This celebrated heresiarch, equally abhorrent to Zoroastrian and Christian orthodoxy, was by birth a Persian, named Cubricus; but who upon commencing his mission assumed the title of Manes, signifying in the Babylonian tongue "The Vessel," for the same reason, we may suppose, that Dante gives to St. Paul the epithet "Vas Electionis." This Cubricus had



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« Reply #63 on: March 12, 2009, 01:03:51 pm »

been slave, and subsequently sole heir, to a certain wealthy widow who had inherited all the effects belonging to one Terminthus, surnamed in Assyrian "Buddas." This Terminthus had similarly been the slave of a rich Saracen merchant, Scythicus, who had studied the Greek language and literature in some place on the borders of Palestine (perhaps the school of Palmyra), and who "had there attained to eminence in the empty learning of this world." By constant journeys between his home and India, this Scythicus had amassed a large fortune. With this he settled down in Hypsele in the Thebaid, where he married a beautiful courtezan, whom he had bought and emancipated. "Here, out of sheer idleness and licentiousness, he set up to preach new doctrines, not derived from Scripture but from mere human reason."

These doctrines, from the nature of the case, can hardly have been of his own concoction, but, in all probability, things that he had picked up in India, where all the ancient emporia lay on the Guzerat Coast, the seat of the powerful Jaina (Buddhist) monarchy. A mere Eastern trader, a common Arab merchant who, after making his fortune by long and dangerous travels in the East, who could afterwards in advanced life set himself down to study, nay more, to attain proficiency in the Greek philosophy, must have been a man of no ordinary intellect. Assuredly it was not the mere want of anything better to do, (as his malicious biographer asserts), that made him turn preacher of a new religion. His marriage with the enfranchised courtezan looks like a theological addition, added to the portrait for the sake of so completing his resemblance to Simon Magus. The nature of the doctrines he was likely to imbibe in the great Indian marts, Baroche, Barcellore, Pultaneh, or in the semi-Grecian cities of Bactria, is attested to this day by the innumerable Buddhist temples and topes, with their deposit of relics yet studding the provinces this side of the Indus; and whose contents declare the flourishing state of that religion even when the country had passed under the rule of the Sassanian Kings of Persia.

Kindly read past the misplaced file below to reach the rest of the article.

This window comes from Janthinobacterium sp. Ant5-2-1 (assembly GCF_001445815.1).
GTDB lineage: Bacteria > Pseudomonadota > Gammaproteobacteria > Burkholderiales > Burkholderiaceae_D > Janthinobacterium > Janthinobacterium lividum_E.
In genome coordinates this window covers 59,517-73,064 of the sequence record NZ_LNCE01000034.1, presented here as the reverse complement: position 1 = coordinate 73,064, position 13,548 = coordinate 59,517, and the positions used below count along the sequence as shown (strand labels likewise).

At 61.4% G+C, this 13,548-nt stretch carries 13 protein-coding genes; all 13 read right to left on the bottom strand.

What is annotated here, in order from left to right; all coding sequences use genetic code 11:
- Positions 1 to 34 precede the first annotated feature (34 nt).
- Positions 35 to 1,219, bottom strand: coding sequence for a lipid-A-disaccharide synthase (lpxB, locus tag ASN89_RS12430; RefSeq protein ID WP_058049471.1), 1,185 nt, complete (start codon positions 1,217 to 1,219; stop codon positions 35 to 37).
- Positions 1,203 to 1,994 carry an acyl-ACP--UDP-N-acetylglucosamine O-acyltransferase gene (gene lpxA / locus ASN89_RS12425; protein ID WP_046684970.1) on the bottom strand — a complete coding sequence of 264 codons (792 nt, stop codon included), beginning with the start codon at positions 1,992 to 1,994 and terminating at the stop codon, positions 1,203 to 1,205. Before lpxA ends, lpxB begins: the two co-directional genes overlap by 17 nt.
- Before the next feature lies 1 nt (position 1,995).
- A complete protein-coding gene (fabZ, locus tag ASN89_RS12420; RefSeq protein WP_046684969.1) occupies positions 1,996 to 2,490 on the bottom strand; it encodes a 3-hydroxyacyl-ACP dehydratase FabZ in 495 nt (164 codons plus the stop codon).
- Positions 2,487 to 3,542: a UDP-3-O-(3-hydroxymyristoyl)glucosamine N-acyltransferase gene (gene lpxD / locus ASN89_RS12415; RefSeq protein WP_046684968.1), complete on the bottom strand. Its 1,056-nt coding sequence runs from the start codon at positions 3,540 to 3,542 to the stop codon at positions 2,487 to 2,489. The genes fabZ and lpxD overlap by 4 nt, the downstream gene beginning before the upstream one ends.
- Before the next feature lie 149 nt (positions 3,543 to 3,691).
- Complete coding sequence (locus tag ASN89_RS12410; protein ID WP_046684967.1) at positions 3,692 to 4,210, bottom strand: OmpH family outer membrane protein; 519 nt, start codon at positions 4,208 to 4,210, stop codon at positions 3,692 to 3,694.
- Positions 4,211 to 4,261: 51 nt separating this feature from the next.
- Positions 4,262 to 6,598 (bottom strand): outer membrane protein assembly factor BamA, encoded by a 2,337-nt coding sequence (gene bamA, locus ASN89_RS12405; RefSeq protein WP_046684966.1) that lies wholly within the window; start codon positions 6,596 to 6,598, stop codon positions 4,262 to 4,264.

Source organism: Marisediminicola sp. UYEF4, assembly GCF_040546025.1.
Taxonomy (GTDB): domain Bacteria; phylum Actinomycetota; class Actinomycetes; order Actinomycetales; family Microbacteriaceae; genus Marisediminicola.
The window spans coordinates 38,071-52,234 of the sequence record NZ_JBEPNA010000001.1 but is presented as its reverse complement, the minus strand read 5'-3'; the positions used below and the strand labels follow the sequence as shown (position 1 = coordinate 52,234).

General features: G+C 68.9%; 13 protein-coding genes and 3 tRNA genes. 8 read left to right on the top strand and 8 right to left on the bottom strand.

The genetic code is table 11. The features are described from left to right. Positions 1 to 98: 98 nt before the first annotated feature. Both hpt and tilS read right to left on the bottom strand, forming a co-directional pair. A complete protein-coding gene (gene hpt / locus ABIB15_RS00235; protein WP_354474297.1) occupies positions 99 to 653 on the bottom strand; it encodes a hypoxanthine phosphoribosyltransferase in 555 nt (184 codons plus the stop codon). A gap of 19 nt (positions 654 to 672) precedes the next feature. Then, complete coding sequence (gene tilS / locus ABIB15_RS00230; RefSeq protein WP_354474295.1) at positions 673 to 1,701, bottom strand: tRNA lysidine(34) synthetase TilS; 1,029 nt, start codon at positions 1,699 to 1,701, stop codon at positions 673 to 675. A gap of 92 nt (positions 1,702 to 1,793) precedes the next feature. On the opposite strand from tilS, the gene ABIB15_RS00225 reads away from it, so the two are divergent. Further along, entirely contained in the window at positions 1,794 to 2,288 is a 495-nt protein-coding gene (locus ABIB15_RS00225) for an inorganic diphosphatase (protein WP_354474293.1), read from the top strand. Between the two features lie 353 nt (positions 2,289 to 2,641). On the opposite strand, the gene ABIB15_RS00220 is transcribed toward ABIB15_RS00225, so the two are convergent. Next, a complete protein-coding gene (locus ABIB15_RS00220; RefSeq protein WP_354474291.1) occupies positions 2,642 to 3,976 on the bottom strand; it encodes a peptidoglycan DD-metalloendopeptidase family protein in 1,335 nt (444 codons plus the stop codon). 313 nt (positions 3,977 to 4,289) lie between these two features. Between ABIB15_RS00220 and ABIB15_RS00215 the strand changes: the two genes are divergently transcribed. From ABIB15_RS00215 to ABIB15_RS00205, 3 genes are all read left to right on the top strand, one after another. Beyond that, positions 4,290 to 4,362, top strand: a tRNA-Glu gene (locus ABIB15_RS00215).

But to return to Scythicus in his retirement: "Taking Pythagoras for guide, he composed four books, namely, 'The

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« Reply #64 on: March 12, 2009, 01:04:01 pm »

Mysteries,' 'The Summary,' 'The Gospel,' and 'The Treasuries.'" (Pythagoras was then universally believed to have visited India, and there to have obtained the elements of his philosophy, which has a certain Brahminical character.) "After this, Scythicus made a journey to Jerusalem in the very times of the Apostles, and held conferences with the elders of the church upon the Origin of Evil, and such like points. But not being satisfied by their explanations, he took to preaching magic, the knowledge of which he had gotten along with his other wares from the Indians and Egyptians. But as he was showing off a miracle upon the roof of his house, he fell down and was killed. Upon this, his servant and sole disciple, Terminthus, instead of returning to his mistress at Hypsele, ran off with his money into Persia, where, in order to escape detection, he assumed the name of Buddas, which signifies "Wise." (This last fact proves incontestably the nature of the doctrines he and his master had been gathering up in their Indian travels; and the truth lying at the bottom of this story seems to be that he gave himself out for a fresh incarnation of Buddha, of which there had been seven * before his date.)